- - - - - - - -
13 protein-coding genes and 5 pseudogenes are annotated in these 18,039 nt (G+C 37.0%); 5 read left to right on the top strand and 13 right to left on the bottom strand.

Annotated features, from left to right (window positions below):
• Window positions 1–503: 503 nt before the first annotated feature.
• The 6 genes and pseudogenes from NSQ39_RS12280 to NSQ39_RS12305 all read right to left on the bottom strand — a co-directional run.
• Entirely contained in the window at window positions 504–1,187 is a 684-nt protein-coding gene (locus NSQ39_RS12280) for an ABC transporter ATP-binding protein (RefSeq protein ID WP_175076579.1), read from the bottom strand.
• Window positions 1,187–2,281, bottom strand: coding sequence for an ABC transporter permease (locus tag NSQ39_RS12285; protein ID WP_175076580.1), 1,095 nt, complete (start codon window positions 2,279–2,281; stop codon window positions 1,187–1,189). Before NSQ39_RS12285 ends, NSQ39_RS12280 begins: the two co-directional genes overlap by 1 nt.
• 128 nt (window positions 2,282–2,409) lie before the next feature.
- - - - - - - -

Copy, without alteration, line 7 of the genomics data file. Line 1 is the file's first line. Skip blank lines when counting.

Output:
• 128 nt (window positions 2,282–2,409) lie before the next feature.